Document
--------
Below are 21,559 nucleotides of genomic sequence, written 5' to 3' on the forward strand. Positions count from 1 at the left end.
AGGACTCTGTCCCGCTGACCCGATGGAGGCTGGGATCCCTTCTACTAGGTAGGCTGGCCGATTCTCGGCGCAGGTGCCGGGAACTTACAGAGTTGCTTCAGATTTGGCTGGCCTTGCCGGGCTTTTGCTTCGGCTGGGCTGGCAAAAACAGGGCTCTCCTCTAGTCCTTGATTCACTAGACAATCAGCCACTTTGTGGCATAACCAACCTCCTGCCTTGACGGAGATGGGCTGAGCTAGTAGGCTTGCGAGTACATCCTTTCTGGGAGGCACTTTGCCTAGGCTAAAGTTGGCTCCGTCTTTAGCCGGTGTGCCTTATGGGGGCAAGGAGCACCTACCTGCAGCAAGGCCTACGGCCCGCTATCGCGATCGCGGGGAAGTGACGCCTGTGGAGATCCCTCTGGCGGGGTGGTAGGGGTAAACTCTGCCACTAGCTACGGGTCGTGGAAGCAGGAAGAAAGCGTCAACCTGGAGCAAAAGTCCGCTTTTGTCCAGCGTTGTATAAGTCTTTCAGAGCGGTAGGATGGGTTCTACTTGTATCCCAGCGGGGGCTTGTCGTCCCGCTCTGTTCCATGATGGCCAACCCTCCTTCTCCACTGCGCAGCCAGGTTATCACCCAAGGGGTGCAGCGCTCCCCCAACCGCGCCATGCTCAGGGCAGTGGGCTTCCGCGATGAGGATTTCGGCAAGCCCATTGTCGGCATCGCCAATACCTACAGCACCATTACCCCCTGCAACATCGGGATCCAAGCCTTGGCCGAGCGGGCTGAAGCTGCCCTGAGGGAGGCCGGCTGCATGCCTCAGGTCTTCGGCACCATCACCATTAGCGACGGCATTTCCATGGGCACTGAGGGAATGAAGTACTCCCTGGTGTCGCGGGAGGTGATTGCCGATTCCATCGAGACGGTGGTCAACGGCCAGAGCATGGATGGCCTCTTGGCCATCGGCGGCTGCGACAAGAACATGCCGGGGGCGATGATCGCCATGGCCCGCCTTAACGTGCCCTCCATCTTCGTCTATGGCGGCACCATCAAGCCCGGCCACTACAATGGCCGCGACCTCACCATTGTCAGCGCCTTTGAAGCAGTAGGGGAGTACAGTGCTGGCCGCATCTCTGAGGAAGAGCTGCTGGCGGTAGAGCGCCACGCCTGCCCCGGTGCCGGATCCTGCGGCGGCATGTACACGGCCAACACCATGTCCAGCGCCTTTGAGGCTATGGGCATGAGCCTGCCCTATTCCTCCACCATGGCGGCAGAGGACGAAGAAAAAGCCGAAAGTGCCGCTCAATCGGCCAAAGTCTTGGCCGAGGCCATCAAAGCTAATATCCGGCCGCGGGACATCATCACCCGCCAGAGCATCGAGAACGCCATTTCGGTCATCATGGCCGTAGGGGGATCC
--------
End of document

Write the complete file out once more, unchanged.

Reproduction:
Below are 21,559 nucleotides of genomic sequence, written 5' to 3' on the forward strand. Positions count from 1 at the left end.
AGGACTCTGTCCCGCTGACCCGATGGAGGCTGGGATCCCTTCTACTAGGTAGGCTGGCCGATTCTCGGCGCAGGTGCCGGGAACTTACAGAGTTGCTTCAGATTTGGCTGGCCTTGCCGGGCTTTTGCTTCGGCTGGGCTGGCAAAAACAGGGCTCTCCTCTAGTCCTTGATTCACTAGACAATCAGCCACTTTGTGGCATAACCAACCTCCTGCCTTGACGGAGATGGGCTGAGCTAGTAGGCTTGCGAGTACATCCTTTCTGGGAGGCACTTTGCCTAGGCTAAAGTTGGCTCCGTCTTTAGCCGGTGTGCCTTATGGGGGCAAGGAGCACCTACCTGCAGCAAGGCCTACGGCCCGCTATCGCGATCGCGGGGAAGTGACGCCTGTGGAGATCCCTCTGGCGGGGTGGTAGGGGTAAACTCTGCCACTAGCTACGGGTCGTGGAAGCAGGAAGAAAGCGTCAACCTGGAGCAAAAGTCCGCTTTTGTCCAGCGTTGTATAAGTCTTTCAGAGCGGTAGGATGGGTTCTACTTGTATCCCAGCGGGGGCTTGTCGTCCCGCTCTGTTCCATGATGGCCAACCCTCCTTCTCCACTGCGCAGCCAGGTTATCACCCAAGGGGTGCAGCGCTCCCCCAACCGCGCCATGCTCAGGGCAGTGGGCTTCCGCGATGAGGATTTCGGCAAGCCCATTGTCGGCATCGCCAATACCTACAGCACCATTACCCCCTGCAACATCGGGATCCAAGCCTTGGCCGAGCGGGCTGAAGCTGCCCTGAGGGAGGCCGGCTGCATGCCTCAGGTCTTCGGCACCATCACCATTAGCGACGGCATTTCCATGGGCACTGAGGGAATGAAGTACTCCCTGGTGTCGCGGGAGGTGATTGCCGATTCCATCGAGACGGTGGTCAACGGCCAGAGCATGGATGGCCTCTTGGCCATCGGCGGCTGCGACAAGAACATGCCGGGGGCGATGATCGCCATGGCCCGCCTTAACGTGCCCTCCATCTTCGTCTATGGCGGCACCATCAAGCCCGGCCACTACAATGGCCGCGACCTCACCATTGTCAGCGCCTTTGAAGCAGTAGGGGAGTACAGTGCTGGCCGCATCTCTGAGGAAGAGCTGCTGGCGGTAGAGCGCCACGCCTGCCCCGGTGCCGGATCCTGCGGCGGCATGTACACGGCCAACACCATGTCCAGCGCCTTTGAGGCTATGGGCATGAGCCTGCCCTATTCCTCCACCATGGCGGCAGAGGACGAAGAAAAAGCCGAAAGTGCCGCTCAATCGGCCAAAGTCTTGGCCGAGGCCATCAAAGCTAATATCCGGCCGCGGGACATCATCACCCGCCAGAGCATCGAGAACGCCATTTCGGTCATCATGGCCGTAGGGGGATCC